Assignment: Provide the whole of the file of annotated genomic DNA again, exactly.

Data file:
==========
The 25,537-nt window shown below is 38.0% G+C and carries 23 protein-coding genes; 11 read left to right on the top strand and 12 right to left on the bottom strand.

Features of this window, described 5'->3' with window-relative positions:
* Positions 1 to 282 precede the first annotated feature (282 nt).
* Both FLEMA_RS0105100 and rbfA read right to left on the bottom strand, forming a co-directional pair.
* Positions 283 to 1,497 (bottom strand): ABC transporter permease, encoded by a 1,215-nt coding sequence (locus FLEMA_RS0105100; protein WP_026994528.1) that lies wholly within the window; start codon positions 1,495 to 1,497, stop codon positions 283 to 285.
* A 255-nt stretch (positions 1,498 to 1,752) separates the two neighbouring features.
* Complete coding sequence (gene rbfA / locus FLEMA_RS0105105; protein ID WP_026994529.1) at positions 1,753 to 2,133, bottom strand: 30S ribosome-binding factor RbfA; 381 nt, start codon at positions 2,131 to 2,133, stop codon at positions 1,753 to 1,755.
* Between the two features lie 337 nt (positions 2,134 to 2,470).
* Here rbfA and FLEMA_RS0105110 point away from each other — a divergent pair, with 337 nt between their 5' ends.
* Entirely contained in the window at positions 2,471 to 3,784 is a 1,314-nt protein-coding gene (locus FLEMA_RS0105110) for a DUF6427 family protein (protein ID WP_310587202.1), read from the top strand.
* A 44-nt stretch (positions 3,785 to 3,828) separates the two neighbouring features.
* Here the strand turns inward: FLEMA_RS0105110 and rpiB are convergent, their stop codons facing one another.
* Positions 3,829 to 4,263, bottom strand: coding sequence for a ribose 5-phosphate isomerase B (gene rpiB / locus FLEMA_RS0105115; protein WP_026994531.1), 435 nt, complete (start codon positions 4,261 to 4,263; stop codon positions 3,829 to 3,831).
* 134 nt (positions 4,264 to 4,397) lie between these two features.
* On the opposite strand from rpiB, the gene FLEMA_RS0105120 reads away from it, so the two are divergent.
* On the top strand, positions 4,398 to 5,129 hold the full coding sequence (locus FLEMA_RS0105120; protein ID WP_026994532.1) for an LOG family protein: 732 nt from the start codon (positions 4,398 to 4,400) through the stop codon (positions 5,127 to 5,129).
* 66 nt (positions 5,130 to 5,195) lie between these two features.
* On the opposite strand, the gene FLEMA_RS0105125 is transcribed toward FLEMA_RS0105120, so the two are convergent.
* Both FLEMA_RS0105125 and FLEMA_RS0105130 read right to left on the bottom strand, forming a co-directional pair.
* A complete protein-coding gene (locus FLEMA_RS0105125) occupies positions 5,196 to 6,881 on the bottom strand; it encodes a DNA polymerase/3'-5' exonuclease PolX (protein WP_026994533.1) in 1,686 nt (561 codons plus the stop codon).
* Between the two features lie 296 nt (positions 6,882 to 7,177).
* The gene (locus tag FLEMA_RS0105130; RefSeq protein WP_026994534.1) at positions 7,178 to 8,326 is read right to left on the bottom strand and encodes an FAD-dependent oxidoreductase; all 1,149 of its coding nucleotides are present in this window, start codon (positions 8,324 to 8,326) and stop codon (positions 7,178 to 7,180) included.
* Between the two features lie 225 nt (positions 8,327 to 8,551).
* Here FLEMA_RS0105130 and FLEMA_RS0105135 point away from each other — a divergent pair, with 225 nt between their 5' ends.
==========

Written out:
The 25,537-nt window shown below is 38.0% G+C and carries 23 protein-coding genes; 11 read left to right on the top strand and 12 right to left on the bottom strand.

Features of this window, described 5'->3' with window-relative positions:
* Positions 1 to 282 precede the first annotated feature (282 nt).
* Both FLEMA_RS0105100 and rbfA read right to left on the bottom strand, forming a co-directional pair.
* Positions 283 to 1,497 (bottom strand): ABC transporter permease, encoded by a 1,215-nt coding sequence (locus FLEMA_RS0105100; protein WP_026994528.1) that lies wholly within the window; start codon positions 1,495 to 1,497, stop codon positions 283 to 285.
* A 255-nt stretch (positions 1,498 to 1,752) separates the two neighbouring features.
* Complete coding sequence (gene rbfA / locus FLEMA_RS0105105; protein ID WP_026994529.1) at positions 1,753 to 2,133, bottom strand: 30S ribosome-binding factor RbfA; 381 nt, start codon at positions 2,131 to 2,133, stop codon at positions 1,753 to 1,755.
* Between the two features lie 337 nt (positions 2,134 to 2,470).
* Here rbfA and FLEMA_RS0105110 point away from each other — a divergent pair, with 337 nt between their 5' ends.
* Entirely contained in the window at positions 2,471 to 3,784 is a 1,314-nt protein-coding gene (locus FLEMA_RS0105110) for a DUF6427 family protein (protein ID WP_310587202.1), read from the top strand.
* A 44-nt stretch (positions 3,785 to 3,828) separates the two neighbouring features.
* Here the strand turns inward: FLEMA_RS0105110 and rpiB are convergent, their stop codons facing one another.
* Positions 3,829 to 4,263, bottom strand: coding sequence for a ribose 5-phosphate isomerase B (gene rpiB / locus FLEMA_RS0105115; protein WP_026994531.1), 435 nt, complete (start codon positions 4,261 to 4,263; stop codon positions 3,829 to 3,831).
* 134 nt (positions 4,264 to 4,397) lie between these two features.
* On the opposite strand from rpiB, the gene FLEMA_RS0105120 reads away from it, so the two are divergent.
* On the top strand, positions 4,398 to 5,129 hold the full coding sequence (locus FLEMA_RS0105120; protein ID WP_026994532.1) for an LOG family protein: 732 nt from the start codon (positions 4,398 to 4,400) through the stop codon (positions 5,127 to 5,129).
* 66 nt (positions 5,130 to 5,195) lie between these two features.
* On the opposite strand, the gene FLEMA_RS0105125 is transcribed toward FLEMA_RS0105120, so the two are convergent.
* Both FLEMA_RS0105125 and FLEMA_RS0105130 read right to left on the bottom strand, forming a co-directional pair.
* A complete protein-coding gene (locus FLEMA_RS0105125) occupies positions 5,196 to 6,881 on the bottom strand; it encodes a DNA polymerase/3'-5' exonuclease PolX (protein WP_026994533.1) in 1,686 nt (561 codons plus the stop codon).
* Between the two features lie 296 nt (positions 6,882 to 7,177).
* The gene (locus tag FLEMA_RS0105130; RefSeq protein WP_026994534.1) at positions 7,178 to 8,326 is read right to left on the bottom strand and encodes an FAD-dependent oxidoreductase; all 1,149 of its coding nucleotides are present in this window, start codon (positions 8,324 to 8,326) and stop codon (positions 7,178 to 7,180) included.
* Between the two features lie 225 nt (positions 8,327 to 8,551).
* Here FLEMA_RS0105130 and FLEMA_RS0105135 point away from each other — a divergent pair, with 225 nt between their 5' ends.